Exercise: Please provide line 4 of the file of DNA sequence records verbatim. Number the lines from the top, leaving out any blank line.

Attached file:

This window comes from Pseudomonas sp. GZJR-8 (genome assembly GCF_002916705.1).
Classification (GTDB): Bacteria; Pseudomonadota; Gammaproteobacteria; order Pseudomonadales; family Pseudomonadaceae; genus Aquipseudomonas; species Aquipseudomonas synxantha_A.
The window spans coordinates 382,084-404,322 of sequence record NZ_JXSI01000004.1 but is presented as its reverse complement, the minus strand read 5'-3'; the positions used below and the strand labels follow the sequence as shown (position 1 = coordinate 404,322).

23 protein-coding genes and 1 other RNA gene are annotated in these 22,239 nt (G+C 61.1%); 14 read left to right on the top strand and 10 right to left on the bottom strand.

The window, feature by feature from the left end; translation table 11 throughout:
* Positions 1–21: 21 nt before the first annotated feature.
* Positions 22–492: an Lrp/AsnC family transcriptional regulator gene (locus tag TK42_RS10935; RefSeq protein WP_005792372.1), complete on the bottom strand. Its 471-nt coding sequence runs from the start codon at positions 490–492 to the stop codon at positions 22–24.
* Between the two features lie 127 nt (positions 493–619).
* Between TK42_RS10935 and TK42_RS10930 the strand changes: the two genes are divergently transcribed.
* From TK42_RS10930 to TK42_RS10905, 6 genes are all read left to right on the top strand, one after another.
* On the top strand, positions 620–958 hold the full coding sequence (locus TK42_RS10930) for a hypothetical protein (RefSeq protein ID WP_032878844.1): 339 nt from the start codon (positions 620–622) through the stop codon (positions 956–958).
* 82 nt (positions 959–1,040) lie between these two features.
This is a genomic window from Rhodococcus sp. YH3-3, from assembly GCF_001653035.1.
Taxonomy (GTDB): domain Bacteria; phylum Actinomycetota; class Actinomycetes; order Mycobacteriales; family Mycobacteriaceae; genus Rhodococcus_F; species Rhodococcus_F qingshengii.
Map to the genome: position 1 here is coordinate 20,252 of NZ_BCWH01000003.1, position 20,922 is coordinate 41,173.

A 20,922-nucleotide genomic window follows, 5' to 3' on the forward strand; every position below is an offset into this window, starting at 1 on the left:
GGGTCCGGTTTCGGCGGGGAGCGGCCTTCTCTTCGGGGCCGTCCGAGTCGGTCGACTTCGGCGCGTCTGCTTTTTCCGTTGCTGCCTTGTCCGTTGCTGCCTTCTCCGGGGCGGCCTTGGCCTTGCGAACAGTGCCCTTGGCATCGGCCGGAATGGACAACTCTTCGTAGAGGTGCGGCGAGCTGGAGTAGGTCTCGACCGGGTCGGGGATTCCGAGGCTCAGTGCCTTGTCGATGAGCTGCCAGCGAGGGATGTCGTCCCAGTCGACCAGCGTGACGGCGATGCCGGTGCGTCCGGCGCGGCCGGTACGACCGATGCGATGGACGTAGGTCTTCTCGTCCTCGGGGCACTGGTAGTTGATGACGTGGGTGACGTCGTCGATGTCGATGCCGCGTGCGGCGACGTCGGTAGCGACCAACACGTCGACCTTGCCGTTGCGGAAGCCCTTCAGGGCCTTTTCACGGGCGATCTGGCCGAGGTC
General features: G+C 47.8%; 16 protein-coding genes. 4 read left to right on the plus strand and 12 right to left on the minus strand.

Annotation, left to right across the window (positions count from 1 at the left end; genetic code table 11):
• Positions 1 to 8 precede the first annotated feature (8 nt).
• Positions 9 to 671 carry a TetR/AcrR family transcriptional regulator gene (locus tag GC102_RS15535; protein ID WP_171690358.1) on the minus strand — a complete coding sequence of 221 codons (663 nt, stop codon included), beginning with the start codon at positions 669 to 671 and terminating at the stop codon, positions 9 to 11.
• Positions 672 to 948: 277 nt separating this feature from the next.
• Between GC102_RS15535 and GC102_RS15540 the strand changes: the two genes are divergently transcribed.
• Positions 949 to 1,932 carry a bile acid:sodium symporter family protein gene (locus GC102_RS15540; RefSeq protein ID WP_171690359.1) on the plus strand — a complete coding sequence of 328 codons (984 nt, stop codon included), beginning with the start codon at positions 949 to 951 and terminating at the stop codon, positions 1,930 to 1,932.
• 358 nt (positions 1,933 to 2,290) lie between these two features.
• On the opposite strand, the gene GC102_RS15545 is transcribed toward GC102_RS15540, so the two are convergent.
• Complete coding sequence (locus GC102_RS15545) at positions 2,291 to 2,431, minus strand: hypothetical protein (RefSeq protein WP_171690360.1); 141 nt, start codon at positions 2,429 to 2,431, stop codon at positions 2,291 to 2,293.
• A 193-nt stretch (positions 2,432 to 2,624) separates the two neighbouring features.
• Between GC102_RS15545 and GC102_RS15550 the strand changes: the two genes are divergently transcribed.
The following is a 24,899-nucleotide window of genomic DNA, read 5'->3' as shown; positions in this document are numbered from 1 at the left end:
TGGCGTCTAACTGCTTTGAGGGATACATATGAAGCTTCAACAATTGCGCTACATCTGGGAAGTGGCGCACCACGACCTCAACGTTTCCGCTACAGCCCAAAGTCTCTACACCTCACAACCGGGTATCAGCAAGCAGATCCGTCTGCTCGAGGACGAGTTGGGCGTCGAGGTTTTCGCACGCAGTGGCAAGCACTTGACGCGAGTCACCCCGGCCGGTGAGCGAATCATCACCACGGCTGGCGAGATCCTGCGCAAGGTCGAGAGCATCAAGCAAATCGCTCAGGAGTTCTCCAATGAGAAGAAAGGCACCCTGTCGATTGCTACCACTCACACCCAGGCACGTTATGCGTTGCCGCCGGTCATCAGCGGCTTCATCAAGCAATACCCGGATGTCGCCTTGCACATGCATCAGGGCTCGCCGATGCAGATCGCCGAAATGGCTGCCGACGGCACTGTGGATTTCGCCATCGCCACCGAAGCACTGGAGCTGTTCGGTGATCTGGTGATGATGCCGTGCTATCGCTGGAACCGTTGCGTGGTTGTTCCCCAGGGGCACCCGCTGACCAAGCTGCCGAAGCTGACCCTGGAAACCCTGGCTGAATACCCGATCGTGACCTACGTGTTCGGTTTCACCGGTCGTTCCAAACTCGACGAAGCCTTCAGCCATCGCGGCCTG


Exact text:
23 protein-coding genes and 1 other RNA gene are annotated in these 22,239 nt (G+C 61.1%); 14 read left to right on the top strand and 10 right to left on the bottom strand.